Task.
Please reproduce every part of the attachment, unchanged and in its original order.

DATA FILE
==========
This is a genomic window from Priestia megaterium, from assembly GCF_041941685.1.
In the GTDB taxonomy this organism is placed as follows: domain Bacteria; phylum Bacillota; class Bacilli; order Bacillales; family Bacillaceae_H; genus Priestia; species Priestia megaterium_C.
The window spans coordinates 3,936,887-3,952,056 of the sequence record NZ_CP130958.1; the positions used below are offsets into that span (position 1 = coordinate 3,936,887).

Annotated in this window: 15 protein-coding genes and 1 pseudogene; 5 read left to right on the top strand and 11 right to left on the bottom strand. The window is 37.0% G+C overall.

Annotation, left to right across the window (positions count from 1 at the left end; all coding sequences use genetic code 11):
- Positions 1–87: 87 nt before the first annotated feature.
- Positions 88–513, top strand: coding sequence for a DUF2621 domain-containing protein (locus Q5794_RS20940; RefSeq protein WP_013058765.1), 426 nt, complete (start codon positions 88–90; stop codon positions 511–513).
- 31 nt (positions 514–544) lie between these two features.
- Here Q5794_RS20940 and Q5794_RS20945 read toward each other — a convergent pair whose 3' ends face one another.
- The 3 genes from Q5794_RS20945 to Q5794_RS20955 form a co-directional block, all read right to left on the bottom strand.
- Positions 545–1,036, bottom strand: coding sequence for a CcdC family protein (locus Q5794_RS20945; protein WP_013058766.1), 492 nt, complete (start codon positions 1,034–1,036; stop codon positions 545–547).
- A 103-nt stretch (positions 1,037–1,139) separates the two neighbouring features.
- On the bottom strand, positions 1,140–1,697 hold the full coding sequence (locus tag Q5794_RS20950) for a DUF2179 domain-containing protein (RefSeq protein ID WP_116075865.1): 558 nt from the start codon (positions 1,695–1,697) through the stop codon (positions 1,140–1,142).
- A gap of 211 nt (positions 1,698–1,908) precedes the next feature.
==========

This is a genomic window from Priestia megaterium, from assembly GCF_041941685.1.
In the GTDB taxonomy this organism is placed as follows: domain Bacteria; phylum Bacillota; class Bacilli; order Bacillales; family Bacillaceae_H; genus Priestia; species Priestia megaterium_C.
The window spans coordinates 3,936,887-3,952,056 of the sequence record NZ_CP130958.1; the positions used below are offsets into that span (position 1 = coordinate 3,936,887).

Annotated in this window: 15 protein-coding genes and 1 pseudogene; 5 read left to right on the top strand and 11 right to left on the bottom strand. The window is 37.0% G+C overall.

Annotation, left to right across the window (positions count from 1 at the left end; all coding sequences use genetic code 11):
- Positions 1–87: 87 nt before the first annotated feature.
- Positions 88–513, top strand: coding sequence for a DUF2621 domain-containing protein (locus Q5794_RS20940; RefSeq protein WP_013058765.1), 426 nt, complete (start codon positions 88–90; stop codon positions 511–513).
- 31 nt (positions 514–544) lie between these two features.
- Here Q5794_RS20940 and Q5794_RS20945 read toward each other — a convergent pair whose 3' ends face one another.
- The 3 genes from Q5794_RS20945 to Q5794_RS20955 form a co-directional block, all read right to left on the bottom strand.
- Positions 545–1,036, bottom strand: coding sequence for a CcdC family protein (locus Q5794_RS20945; protein WP_013058766.1), 492 nt, complete (start codon positions 1,034–1,036; stop codon positions 545–547).
- A 103-nt stretch (positions 1,037–1,139) separates the two neighbouring features.
- On the bottom strand, positions 1,140–1,697 hold the full coding sequence (locus tag Q5794_RS20950) for a DUF2179 domain-containing protein (RefSeq protein ID WP_116075865.1): 558 nt from the start codon (positions 1,695–1,697) through the stop codon (positions 1,140–1,142).
- A gap of 211 nt (positions 1,698–1,908) precedes the next feature.